Members of a government-funded Muslim anti-extremism organisation praised by the Prime Minister have been found to have made numerous anti-Semitic and homophobic comments on social media.
The Birmingham-based charity Odara is believed to have received over £150,000 of taxpayer money via the government’s counter-extremism Prevent program, for the work it does in running workshops for women. The charity prides itself on providing what it calls a ‘safe environment for discussion on issues like domestic violence, mental health and extremism’.
But Aysha Iqbal, leader and co-founder of Odara, and outreach worker Tasmiyah Bint Naeem were both found by the Daily Mail to have made numerous comments on Facebook of an anti-Semitic and homophobic nature.
Iqbal posted a series of videos suggesting that Israel was behind mass shootings in America. Posting a video entitled: Israel did Sandy Hook, Newtown CT School Massacres says Michael Harris, she wrote: “Truth be told.”
Bint Naeem shared in her colleague’s belief in conspiracy theories, posting a video which claimed 9/11 was an “inside job” with the comment “watch and think”.
In other posts to the social media platform, she referred to all Israelis as Zionists, a modern anti-Semitic trope, as well as commenting “may Allah destroy Zionists.”
And she expressed homophobic views, saying she would not want to “be in the company of those that are gay”, adding that she would not “embrace” homosexuality, she said: “Shoot me for my views… don’t care if times have changed.”
Odara was singled out last year by Theresa May, then as Home Secretary, who said she was “proud” to support the group in “working to stand up against the extremists who seek to divide us”.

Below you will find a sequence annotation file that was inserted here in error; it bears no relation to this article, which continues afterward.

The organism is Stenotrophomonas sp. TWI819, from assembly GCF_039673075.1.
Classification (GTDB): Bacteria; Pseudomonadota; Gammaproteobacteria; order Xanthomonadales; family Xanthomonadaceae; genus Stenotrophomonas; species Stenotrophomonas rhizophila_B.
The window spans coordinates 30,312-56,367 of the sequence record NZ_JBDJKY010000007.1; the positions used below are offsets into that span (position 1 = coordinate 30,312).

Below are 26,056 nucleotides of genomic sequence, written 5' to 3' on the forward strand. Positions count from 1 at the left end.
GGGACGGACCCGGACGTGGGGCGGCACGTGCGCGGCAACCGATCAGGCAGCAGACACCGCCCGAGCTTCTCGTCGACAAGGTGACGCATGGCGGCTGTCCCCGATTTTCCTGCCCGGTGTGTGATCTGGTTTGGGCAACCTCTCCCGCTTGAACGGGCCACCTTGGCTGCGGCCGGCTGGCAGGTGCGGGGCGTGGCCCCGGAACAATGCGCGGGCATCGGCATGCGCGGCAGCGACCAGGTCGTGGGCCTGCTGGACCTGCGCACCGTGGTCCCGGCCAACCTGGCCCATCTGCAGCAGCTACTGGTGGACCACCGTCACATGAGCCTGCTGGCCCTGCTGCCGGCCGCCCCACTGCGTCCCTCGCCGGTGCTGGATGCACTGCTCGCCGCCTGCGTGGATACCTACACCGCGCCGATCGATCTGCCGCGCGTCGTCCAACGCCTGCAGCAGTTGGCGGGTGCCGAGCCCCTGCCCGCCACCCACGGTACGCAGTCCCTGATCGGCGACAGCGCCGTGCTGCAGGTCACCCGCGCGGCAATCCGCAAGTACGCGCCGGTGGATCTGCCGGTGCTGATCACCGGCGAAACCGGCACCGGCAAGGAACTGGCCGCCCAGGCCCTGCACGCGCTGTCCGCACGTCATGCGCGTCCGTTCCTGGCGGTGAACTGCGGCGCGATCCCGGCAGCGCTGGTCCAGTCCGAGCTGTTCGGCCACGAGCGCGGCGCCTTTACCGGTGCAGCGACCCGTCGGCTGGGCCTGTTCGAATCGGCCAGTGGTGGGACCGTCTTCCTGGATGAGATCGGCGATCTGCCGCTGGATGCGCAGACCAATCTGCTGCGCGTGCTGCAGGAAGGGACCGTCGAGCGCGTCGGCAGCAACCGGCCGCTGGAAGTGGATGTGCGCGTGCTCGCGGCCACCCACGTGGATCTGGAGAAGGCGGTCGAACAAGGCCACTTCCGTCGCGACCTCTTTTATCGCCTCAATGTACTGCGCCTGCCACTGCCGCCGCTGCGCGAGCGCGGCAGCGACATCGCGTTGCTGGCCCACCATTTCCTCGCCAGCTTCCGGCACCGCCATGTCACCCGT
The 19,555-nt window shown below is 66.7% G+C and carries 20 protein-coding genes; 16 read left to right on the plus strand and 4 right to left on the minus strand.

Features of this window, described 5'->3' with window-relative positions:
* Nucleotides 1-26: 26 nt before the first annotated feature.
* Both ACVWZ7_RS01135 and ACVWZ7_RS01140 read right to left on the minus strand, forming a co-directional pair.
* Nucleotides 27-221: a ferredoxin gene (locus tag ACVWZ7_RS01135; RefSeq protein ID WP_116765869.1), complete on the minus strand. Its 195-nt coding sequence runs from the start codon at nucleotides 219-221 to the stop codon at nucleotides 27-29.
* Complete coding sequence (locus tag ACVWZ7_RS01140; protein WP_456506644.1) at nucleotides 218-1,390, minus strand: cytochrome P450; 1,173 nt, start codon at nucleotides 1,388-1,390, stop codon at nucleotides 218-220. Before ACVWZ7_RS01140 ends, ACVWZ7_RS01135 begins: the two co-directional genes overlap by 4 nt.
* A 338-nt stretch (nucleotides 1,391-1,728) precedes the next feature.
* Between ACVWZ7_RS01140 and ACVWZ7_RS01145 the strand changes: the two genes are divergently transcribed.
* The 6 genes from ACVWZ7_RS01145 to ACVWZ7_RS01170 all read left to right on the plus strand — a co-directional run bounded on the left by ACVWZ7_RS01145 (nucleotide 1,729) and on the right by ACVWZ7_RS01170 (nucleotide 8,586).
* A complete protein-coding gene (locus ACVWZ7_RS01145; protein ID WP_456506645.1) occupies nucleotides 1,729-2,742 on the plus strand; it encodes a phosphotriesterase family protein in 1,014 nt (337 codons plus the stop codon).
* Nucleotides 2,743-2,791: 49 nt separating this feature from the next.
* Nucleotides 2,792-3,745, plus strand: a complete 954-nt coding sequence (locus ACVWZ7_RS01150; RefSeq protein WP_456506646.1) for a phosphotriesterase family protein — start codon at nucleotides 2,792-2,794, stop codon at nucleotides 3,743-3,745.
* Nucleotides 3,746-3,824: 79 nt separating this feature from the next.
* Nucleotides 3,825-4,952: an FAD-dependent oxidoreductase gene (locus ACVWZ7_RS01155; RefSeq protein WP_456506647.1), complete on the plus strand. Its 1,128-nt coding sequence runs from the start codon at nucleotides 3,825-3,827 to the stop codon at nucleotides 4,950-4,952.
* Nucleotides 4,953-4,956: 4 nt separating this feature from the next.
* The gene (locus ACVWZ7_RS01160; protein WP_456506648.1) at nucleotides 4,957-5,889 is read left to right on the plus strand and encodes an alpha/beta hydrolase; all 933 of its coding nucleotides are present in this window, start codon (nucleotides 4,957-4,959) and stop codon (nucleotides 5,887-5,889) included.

The group was also singled out by Dame Louise Casey in her recent report – which was highly critical of self-segregation by British Muslim communities – as an organisation providing an example of how Muslim women with poor English language skills are being encouraged to integrate.
Yet sources from two groups who have considered working with Odara told the Mail that they had last year decided against it thanks to the group’s “homophobic and anti-Semitic views”.
When asked for comment, Iqbal said the posts were from 2013, before she began working on anti-extremism matters.
She claimed the comments had been “tongue in cheek”, but that she now realised how ‘inappropriate and offensive it appeared without the context’. She added that Bint Naeem had stopped working for Odara last month.
Bint Naeem said: “I want to make it very clear I am not homophobic or anti-Semitic. What has been picked up on are online profile statuses from a long time ago – since then I have developed personally and professionally and reject any of the views in question.”
Birmingham Labour MP Khalid Mahmood said: “Again this is an example of how the Home Office has been duped into supporting, recommending and funding organisations that spring up from nowhere.
“It is wrong that such groups are receiving Government money without first understanding what their role is in the community and whether they have any positive track record.”